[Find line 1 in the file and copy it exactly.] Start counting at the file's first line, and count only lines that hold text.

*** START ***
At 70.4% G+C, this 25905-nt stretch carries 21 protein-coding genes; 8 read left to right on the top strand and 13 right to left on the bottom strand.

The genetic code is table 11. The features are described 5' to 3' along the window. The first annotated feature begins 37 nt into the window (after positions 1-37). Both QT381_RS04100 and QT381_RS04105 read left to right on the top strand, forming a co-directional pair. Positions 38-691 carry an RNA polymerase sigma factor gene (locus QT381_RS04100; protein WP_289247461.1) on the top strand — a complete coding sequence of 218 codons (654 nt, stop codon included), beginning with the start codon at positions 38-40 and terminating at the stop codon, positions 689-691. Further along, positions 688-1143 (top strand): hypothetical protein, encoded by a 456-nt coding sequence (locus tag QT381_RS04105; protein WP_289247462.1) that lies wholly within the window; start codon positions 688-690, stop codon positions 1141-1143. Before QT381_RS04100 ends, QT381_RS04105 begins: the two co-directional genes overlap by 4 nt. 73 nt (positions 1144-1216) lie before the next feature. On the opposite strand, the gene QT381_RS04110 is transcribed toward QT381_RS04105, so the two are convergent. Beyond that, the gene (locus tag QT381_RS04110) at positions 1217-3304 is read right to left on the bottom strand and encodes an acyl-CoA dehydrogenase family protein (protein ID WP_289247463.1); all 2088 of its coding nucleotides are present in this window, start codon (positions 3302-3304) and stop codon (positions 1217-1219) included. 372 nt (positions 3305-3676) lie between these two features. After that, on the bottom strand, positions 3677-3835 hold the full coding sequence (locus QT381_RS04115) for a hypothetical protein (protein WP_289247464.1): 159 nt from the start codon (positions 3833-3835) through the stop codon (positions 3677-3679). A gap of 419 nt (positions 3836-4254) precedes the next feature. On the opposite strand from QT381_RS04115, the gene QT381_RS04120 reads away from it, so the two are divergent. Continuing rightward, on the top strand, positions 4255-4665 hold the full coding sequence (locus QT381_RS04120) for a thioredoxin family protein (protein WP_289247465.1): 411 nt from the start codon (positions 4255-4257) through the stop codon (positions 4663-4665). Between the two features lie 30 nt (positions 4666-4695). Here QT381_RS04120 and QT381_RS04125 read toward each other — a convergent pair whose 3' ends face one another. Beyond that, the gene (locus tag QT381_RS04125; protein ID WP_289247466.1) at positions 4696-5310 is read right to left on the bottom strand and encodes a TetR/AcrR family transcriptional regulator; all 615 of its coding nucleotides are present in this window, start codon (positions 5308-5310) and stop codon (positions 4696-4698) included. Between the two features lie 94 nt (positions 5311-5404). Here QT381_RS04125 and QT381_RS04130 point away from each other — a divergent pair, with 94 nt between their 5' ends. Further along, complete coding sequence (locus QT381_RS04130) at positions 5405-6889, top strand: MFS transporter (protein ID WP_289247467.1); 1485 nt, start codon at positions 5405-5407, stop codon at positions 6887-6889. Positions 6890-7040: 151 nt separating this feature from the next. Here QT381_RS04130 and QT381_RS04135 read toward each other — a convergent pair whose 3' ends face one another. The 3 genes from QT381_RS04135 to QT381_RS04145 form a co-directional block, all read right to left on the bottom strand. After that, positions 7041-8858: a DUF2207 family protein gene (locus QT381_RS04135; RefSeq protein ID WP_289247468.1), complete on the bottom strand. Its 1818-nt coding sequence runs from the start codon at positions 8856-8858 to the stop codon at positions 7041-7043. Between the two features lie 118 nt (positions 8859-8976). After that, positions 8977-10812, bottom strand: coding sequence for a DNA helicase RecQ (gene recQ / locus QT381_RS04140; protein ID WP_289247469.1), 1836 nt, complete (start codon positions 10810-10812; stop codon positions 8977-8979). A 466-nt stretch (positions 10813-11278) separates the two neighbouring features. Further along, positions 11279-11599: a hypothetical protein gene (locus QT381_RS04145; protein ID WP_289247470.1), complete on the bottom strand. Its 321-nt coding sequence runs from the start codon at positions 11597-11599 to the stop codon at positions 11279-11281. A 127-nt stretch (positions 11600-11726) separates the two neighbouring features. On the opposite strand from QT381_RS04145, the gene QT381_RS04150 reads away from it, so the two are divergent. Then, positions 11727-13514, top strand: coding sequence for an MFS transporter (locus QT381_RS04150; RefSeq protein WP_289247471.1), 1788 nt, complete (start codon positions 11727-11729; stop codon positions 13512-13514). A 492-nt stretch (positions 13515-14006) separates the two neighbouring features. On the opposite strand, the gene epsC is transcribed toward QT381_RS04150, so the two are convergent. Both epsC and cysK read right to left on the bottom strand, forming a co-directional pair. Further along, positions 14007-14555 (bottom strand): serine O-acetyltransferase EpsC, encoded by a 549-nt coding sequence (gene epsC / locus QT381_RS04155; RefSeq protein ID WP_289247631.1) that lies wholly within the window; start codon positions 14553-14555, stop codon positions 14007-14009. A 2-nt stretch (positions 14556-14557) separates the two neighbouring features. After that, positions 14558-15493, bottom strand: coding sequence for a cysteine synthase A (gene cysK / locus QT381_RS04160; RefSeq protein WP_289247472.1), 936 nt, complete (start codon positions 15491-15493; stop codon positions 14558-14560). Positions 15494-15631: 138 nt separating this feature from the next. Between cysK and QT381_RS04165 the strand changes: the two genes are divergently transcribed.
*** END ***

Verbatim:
At 70.4% G+C, this 25905-nt stretch carries 21 protein-coding genes; 8 read left to right on the top strand and 13 right to left on the bottom strand.